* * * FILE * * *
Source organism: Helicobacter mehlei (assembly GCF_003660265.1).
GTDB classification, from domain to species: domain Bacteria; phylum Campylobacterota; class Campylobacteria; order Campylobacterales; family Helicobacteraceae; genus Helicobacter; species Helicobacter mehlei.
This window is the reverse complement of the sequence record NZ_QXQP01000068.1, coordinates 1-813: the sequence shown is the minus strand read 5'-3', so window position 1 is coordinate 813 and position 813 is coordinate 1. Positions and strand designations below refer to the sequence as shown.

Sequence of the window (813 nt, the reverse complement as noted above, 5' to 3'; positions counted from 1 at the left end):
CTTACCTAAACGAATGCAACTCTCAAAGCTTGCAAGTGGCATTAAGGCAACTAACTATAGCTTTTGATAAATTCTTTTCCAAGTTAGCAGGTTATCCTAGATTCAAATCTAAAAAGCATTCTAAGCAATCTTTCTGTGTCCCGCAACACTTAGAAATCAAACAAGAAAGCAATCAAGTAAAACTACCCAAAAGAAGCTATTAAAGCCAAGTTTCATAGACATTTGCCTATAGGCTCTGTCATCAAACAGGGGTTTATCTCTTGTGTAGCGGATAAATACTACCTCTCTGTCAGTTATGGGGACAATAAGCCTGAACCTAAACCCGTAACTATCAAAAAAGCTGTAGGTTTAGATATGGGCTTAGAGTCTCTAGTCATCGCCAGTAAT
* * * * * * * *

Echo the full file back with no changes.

Source organism: Helicobacter mehlei (assembly GCF_003660265.1).
GTDB classification, from domain to species: domain Bacteria; phylum Campylobacterota; class Campylobacteria; order Campylobacterales; family Helicobacteraceae; genus Helicobacter; species Helicobacter mehlei.
This window is the reverse complement of the sequence record NZ_QXQP01000068.1, coordinates 1-813: the sequence shown is the minus strand read 5'-3', so window position 1 is coordinate 813 and position 813 is coordinate 1. Positions and strand designations below refer to the sequence as shown.

Sequence of the window (813 nt, the reverse complement as noted above, 5' to 3'; positions counted from 1 at the left end):
CTTACCTAAACGAATGCAACTCTCAAAGCTTGCAAGTGGCATTAAGGCAACTAACTATAGCTTTTGATAAATTCTTTTCCAAGTTAGCAGGTTATCCTAGATTCAAATCTAAAAAGCATTCTAAGCAATCTTTCTGTGTCCCGCAACACTTAGAAATCAAACAAGAAAGCAATCAAGTAAAACTACCCAAAAGAAGCTATTAAAGCCAAGTTTCATAGACATTTGCCTATAGGCTCTGTCATCAAACAGGGGTTTATCTCTTGTGTAGCGGATAAATACTACCTCTCTGTCAGTTATGGGGACAATAAGCCTGAACCTAAACCCGTAACTATCAAAAAAGCTGTAGGTTTAGATATGGGCTTAGAGTCTCTAGTCATCGCCAGTAAT